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John, Employment Lawyer
Category: Employment Law
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Experience:  Exclusively practice labor and employment law.
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I was recently downsized from my company and one of the customers

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I was recently downsized from my company and one of the customers contacted me to do work... I signed a non-compete but the customer does not have a signed agreement or is a current customer they were a customer over two years ago... I can attach the non compete verbiage if needed...
Hi, thanks for submitting your question tonight. A non-compete agreement will only be enforced against a former employee if the agreement meets all three prongs of the test reasonableness of the agreement. To be enforceable an employer must show reasonableness, in that (1) it has a legitimate business interest sufficient to justify enforcement of the non-compete clause; (2) that the clause does not cause the former employee undue hardship; and (3) that enforcement of the clause will not be harmful to the public.


I would need more information about your specific non-compete agreement; please attach the specific language of your agreement.
John and 2 other Employment Law Specialists are ready to help you
Customer: replied 3 years ago.


I have a pdf and when I try to upload the file the site give me an error... Is there an email address that I can send the doc to....

Customer: replied 3 years ago.

here is the wording of the non compete.....


 


I also agree for a period of twelve (24) months following my employment, to not solicit clients with whom I did business on Extensys inc’s behalf, this includes clients that I gained knowledge of indirectly through my association with Extensys, Inc., in addition I agree not to work directly or indirectly, as employee or otherwise, under any circumstance for any Extensys, Inc. clients for a period of 24 months following my termination of employment with Extensys, Inc. I aso agree that any client that I refer to Extensys, Inc. regardless of my prior relationship with such clients become the cliens of Extensys, Inc and as such are subject to the same terms….

Customer: replied 3 years ago.


they have some typos where it states the month and then they put the number 24... Also there is no geographic limitations stated, so are they stating the entire world...


 


The customer that contacted me has not done work with my former employeer in over three years and does not intend to do any work with them due to their cost....

Courts consider several factors when determining whether a non-compete agreement is reasonable, including: (i) how long the restriction lasts and the geographic area that the restriction covers (generally no more than 2 years and reasonable local area will be reasonable), (ii) whether the employee was the sole contact with customers, (iii) whether the employee possesses confidential information or trade secrets, (iv) whether the covenant operates to bar the employee's sole means of support, (v) whether the covenant seeks to stifle the inherent skill and experience of the employee, (vi) the likelihood that the employee can find other employment if the restriction is enforced and (vii) whether the benefit to the employer is disproportional to the detriment of the employee.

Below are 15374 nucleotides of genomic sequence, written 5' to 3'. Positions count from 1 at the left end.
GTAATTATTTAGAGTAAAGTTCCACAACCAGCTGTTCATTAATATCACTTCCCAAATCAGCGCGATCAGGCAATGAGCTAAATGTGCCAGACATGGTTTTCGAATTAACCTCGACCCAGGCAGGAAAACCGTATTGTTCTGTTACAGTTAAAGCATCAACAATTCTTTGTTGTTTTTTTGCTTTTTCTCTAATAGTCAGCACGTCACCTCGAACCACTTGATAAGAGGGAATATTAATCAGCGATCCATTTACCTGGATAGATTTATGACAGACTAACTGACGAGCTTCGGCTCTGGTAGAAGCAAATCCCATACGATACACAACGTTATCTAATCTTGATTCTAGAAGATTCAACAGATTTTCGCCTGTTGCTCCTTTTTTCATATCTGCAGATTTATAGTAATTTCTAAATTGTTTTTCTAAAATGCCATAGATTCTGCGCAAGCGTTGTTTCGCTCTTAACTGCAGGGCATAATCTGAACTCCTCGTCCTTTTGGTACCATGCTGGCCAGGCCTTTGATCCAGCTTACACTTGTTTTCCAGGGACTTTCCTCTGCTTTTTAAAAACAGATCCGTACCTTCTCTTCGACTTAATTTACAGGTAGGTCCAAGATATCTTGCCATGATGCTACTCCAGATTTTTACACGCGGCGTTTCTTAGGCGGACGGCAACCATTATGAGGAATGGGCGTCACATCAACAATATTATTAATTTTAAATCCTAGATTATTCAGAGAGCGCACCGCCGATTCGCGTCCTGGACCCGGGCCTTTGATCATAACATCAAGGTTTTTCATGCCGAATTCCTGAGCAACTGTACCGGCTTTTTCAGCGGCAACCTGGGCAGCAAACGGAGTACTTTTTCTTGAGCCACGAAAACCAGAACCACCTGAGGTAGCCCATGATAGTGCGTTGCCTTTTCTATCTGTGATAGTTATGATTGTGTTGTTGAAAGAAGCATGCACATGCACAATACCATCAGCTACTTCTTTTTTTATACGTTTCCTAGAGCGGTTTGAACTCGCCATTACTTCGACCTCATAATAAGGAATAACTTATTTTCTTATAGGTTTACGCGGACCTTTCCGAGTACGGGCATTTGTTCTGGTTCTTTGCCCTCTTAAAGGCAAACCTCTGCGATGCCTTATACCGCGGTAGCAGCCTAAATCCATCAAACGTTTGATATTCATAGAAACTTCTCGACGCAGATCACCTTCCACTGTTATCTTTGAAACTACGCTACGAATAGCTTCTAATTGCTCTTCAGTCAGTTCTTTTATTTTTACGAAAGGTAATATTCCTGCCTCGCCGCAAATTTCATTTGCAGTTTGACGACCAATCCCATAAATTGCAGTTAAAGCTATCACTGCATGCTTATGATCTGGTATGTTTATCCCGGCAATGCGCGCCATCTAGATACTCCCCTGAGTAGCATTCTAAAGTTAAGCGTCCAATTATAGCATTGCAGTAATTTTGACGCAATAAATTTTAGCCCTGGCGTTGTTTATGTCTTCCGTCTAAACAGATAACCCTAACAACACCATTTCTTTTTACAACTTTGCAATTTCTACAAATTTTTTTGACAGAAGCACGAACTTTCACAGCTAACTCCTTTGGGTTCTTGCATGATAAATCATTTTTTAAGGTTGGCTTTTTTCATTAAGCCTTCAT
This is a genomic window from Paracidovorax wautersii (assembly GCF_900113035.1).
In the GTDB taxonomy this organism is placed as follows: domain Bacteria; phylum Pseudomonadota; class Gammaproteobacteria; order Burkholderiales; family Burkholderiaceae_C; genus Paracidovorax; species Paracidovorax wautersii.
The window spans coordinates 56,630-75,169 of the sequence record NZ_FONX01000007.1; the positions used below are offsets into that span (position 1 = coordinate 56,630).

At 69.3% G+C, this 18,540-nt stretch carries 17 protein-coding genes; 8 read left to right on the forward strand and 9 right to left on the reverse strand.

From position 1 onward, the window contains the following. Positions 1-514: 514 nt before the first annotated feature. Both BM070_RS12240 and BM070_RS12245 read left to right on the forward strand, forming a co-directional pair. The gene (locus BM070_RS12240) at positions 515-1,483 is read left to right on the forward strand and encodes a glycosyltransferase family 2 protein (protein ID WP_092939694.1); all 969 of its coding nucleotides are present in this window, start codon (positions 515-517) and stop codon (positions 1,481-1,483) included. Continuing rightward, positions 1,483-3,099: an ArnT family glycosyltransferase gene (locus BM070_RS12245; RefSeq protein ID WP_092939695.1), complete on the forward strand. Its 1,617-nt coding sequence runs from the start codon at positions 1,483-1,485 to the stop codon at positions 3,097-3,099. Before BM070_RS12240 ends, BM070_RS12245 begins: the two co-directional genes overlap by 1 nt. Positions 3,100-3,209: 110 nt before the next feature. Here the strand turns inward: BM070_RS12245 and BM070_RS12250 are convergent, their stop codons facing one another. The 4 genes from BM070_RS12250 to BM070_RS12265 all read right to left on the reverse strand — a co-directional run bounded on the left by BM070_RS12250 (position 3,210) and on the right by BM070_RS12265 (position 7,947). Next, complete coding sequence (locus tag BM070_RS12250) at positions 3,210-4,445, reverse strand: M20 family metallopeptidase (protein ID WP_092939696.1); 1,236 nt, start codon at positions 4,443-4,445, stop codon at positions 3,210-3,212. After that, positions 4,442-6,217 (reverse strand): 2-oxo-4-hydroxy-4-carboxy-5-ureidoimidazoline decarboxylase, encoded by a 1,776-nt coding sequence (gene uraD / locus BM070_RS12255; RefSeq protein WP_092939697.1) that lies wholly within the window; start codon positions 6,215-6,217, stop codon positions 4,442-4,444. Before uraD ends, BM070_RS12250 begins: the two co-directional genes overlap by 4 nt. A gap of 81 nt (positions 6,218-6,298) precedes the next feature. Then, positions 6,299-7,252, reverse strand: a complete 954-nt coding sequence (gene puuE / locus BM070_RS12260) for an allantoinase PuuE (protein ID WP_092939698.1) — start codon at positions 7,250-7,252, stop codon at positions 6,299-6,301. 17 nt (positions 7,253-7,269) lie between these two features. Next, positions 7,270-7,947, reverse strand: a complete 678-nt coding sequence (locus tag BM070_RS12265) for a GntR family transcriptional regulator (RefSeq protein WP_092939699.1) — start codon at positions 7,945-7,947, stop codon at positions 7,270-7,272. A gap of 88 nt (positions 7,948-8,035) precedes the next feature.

The actual terminology used by Florida law and courts is "Substantial relationships with specific prospective or existing customers, patients, or clients" What this means is that employer cannot justify having such an agreement without identifying to you or the court what exact or prospective business it hopes to protect from competition. If you could argue that this former customer is so out of possible contention for this employer so that it couldn't even has a reasonable expectation of getting their business, this would support a ruling in your favor.

See these cases:

Univ. of Florida, Bd. of Trustees v. Sanal

Plaintiff cannot establish "legitimate business interest," because it failed to establish either that Dr. Sanal had interfered with "[s]ubstantial relationships with specific prospective ... patients"

Shields v. Paving Stone Co., Inc.

Because Paving Stone did not have exclusive relationships with any of its customers and information on customers was readily obtainable through the yellow pages and trade subscriptions, the nonsolicitation/nondisclosure agreement was not reasonable to protect Paving Stone's customer base.

 

Anich Industries, Inc. v. Raney

No legitimate business interest to support non-compete agreement There was little evidence of any exclusive or other kind of relationship that could be construed as "substantial" within the meaning of the statute. Alternatively, under Raney's interpretation, it is obvious that in less than three months with Anich she did not have the opportunity to develop a "substantial relationship" with any of her customers.



The underlined factors above support that the agreement not be enforceable against you. Likewise, the employer's "relationship" with the prior client is very tenuous for them to claim a substantial client relationship. However, unless you are willing to take the matter to court to have the contract ruled invalid, you'll not truly know if they can enforce its agreement. In short, only a court can definitively tell you whether the non-compete is enforceable, but these are the factors that would be considered by a court, and you'd have I believe a good chance to have the non-compete ruled unenforceable.

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